Thursday, November 8, 2018

Tragic Tales of Typhoon Haiyan as Maritime World Supports Those Who Have Lost Everything  

Five Years On Charity Reveals the Aftermath of a Disaster That Cost 6,000 lives

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Shipping News Feature PHILIPPINES – We often write of the laudable efforts made by companies and individuals within logistics and the global supply chain to mitigate the damage caused by a variety of hardships including natural disasters. Now, five years on from Typhoon Haiyan, the deadly cyclone that claimed more than 6,000 lives, the Sailors' Society has been talking to, and about, the children injured, both physically and mentally, and often left destitute or orphaned by the disaster.

The Sailors’ Society responded to the disaster by raising £225,000 through an emergency appeal and has been helping communities in the Philippines rebuild ever since. The charity has rebuilt 48 homes, four medical centres and three classrooms, which also double as emergency shelters in case of a further assault from nature.

In the immediate aftermath of the typhoon, the charity sent trained chaplains to offer practical and emotional support. It has also set up a Crisis Response Network to help those affected by trauma. Eleven-year-old Marylourds Lim was just six when the typhoon hit. Along with her sister and grandfather, she climbed a mountain to seek sanctuary from the floods and, although her physical injuries have healed the mental trauma she suffered has taken years to come to terms with and every time rain fell, her anxieties resurfaced. She says:

“I got so many wounds and my foot was pierced by a nail, a lot of blood was coming out. I was so afraid, I asked if I was going to die. The rain was so strong and I was almost hit by lightning. I kept thinking about it [afterwards] I kept dreaming a dog was chasing me. I felt that there was another typhoon coming.”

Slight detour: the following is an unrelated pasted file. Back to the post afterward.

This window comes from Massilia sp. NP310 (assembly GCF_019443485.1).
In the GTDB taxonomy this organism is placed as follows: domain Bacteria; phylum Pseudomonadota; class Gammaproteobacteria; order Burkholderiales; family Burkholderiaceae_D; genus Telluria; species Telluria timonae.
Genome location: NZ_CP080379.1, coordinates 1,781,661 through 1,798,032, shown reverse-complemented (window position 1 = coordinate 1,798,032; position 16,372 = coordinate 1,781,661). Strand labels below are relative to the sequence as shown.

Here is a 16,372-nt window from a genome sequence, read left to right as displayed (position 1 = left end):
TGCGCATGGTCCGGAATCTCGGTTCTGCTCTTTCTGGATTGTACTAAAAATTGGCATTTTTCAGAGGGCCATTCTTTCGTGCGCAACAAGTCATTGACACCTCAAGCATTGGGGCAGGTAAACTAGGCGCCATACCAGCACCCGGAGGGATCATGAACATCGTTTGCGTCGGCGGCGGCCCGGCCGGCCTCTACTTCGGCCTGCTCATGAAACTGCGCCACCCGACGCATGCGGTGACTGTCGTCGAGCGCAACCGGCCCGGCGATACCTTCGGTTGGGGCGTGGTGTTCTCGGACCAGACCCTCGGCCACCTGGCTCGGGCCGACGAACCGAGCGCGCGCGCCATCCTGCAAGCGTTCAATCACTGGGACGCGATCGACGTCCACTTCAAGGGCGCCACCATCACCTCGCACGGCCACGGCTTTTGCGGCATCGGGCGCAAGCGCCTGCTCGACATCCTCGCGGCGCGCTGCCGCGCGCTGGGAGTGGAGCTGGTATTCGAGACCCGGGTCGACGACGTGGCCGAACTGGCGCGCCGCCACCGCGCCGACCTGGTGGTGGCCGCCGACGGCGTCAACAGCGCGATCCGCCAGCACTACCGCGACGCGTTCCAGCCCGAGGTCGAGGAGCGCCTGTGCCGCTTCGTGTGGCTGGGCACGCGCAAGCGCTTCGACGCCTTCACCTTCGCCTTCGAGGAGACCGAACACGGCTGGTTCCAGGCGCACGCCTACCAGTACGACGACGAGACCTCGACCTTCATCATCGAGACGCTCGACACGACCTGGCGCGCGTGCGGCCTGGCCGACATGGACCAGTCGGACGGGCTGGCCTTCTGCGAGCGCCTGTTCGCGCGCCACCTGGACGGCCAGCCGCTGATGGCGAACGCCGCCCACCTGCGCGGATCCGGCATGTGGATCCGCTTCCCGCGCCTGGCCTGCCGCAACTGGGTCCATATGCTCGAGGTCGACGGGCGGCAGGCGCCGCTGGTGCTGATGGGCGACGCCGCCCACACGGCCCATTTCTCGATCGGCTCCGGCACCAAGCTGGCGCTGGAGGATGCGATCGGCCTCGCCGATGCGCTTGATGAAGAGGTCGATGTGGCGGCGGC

During the floods, ten feet of water entered Juliana Cabibihan’s family home and the wind blew the building’s roof off. The family spent three hours clinging to what was left of the roof, waiting for the waters to subside. Unable to swim, Julianna was terrified she might end up washed away. Eleven year old Juliana recalled that terrible day, saying:

“I heard the sounds of the wind and people shouting for help. The wind was so strong and the rain was so painful when it hit my skin, we thought we were going to die.”

The two girls attend a Seafarers’ Pupils’ Club at Dr AP Banez Memorial Elementary School in Tacloban, set up by international maritime charity Sailors’ Society to provide support for children affected by the disaster. The charity’s deputy CEO and director of programme Sandra Welch visited the Philippines and spent a lot of time speaking to the children in the schools. It brought the realisation that many of the kids were deeply traumatised by what had happened and that they were still afraid. The club is run by the charity’s family outreach officer, Iris Picardal who also survived the disaster. She commented:

“I didn’t have any injuries and our house wasn’t destroyed, but I had trauma. People were telling us there were many bodies in the streets. I knew that I couldn’t bear to see the lost, but you could smell the dead bodies. The best thing we can do is to be ready when the next disaster comes.”